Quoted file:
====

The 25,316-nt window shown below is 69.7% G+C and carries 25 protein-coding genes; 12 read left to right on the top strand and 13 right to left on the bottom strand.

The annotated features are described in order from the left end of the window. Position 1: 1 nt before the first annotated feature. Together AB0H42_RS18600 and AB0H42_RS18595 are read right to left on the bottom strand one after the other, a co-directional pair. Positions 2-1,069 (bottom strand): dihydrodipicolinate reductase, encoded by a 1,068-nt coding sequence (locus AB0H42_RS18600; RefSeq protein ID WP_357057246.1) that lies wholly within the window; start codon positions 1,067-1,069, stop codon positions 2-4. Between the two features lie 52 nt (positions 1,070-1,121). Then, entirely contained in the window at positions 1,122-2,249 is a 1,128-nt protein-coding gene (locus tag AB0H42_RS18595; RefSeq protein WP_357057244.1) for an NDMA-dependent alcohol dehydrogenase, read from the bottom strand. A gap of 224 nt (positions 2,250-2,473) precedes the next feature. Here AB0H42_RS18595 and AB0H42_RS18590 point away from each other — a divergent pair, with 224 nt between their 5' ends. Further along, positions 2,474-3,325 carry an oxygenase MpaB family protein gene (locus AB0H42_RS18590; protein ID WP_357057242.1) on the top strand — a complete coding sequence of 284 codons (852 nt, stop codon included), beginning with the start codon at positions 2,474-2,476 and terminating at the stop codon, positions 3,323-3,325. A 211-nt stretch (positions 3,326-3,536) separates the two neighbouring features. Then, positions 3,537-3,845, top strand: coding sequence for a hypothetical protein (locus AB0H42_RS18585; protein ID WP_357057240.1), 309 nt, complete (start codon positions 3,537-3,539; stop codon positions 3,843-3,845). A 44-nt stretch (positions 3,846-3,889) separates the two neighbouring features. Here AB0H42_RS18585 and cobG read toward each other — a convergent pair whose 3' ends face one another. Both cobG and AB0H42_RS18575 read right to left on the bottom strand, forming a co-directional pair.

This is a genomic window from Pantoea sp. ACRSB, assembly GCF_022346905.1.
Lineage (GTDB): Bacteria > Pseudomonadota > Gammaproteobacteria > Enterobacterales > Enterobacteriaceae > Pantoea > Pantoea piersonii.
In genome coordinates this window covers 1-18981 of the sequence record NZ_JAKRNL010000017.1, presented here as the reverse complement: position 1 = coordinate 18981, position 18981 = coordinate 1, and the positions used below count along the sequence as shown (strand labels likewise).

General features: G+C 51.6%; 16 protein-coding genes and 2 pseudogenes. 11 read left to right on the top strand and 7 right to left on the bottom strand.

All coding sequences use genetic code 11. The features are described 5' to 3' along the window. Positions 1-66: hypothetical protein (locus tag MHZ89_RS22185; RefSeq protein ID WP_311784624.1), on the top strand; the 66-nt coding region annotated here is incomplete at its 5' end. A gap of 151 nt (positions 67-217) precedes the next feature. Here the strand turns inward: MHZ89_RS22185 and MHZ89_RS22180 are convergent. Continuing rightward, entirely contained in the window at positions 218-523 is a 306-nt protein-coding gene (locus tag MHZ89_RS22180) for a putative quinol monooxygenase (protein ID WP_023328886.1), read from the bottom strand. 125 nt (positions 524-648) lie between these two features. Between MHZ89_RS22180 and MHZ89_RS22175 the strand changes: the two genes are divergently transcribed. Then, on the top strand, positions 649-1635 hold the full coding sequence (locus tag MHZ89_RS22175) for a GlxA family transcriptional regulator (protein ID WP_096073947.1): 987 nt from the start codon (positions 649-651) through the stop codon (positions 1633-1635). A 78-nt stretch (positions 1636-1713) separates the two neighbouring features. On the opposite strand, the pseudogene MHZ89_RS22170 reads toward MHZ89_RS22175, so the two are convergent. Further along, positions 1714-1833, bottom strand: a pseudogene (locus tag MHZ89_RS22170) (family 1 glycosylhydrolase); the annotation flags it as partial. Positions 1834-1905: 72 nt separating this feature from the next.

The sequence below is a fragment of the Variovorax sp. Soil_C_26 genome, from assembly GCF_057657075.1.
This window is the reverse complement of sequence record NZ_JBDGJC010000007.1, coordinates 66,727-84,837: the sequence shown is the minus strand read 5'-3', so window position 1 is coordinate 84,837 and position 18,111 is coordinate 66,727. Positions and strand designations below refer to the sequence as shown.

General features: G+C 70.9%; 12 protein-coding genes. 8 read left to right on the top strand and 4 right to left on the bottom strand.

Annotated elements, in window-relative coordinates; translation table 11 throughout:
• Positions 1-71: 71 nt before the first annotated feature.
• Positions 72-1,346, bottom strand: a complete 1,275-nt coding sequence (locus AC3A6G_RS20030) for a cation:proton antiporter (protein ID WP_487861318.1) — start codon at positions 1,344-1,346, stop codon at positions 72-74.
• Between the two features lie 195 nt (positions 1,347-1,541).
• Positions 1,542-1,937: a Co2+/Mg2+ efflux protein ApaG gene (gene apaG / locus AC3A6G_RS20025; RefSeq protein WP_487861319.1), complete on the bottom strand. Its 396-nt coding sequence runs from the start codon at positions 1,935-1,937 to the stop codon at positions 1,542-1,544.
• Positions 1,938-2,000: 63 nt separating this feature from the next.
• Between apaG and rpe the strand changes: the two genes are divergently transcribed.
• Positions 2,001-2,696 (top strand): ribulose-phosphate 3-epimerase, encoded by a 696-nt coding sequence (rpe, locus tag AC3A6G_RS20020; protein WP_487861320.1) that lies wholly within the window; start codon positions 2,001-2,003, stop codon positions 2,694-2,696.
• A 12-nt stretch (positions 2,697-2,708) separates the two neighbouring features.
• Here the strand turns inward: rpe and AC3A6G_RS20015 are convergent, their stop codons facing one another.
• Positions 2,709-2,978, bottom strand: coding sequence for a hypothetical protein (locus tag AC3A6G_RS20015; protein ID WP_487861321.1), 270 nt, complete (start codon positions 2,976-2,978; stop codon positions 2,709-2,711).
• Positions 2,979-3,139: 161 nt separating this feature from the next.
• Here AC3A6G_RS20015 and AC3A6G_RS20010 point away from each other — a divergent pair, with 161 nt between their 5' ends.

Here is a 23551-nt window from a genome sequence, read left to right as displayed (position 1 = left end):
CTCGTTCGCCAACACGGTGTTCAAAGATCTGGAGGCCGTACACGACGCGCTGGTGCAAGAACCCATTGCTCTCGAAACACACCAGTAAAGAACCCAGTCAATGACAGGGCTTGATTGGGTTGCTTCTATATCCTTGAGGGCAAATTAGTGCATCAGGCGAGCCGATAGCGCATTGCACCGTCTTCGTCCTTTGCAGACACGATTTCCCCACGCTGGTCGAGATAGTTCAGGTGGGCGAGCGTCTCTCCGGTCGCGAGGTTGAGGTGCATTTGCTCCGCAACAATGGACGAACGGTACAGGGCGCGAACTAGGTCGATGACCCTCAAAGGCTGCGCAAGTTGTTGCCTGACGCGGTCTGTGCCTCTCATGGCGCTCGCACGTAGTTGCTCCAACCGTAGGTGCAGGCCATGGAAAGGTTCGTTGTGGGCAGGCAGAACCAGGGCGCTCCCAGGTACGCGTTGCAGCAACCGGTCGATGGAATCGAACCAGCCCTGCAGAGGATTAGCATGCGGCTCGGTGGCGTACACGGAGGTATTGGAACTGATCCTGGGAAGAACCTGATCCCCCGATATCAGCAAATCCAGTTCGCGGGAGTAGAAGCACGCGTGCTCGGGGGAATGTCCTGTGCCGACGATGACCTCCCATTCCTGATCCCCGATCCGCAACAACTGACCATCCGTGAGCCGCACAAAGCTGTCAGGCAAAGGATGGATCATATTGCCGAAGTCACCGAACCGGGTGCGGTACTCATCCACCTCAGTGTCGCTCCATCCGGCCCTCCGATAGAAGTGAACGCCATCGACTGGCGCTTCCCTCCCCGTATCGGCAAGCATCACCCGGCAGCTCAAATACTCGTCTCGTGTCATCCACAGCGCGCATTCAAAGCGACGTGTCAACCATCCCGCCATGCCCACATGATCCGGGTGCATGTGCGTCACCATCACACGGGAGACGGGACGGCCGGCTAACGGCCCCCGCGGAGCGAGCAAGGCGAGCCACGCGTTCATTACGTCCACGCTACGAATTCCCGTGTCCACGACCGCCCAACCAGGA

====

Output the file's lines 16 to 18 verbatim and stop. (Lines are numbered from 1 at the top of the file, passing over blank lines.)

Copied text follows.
• Positions 1,938-2,000: 63 nt separating this feature from the next.
• Between apaG and rpe the strand changes: the two genes are divergently transcribed.
• Positions 2,001-2,696 (top strand): ribulose-phosphate 3-epimerase, encoded by a 696-nt coding sequence (rpe, locus tag AC3A6G_RS20020; protein WP_487861320.1) that lies wholly within the window; start codon positions 2,001-2,003, stop codon positions 2,694-2,696.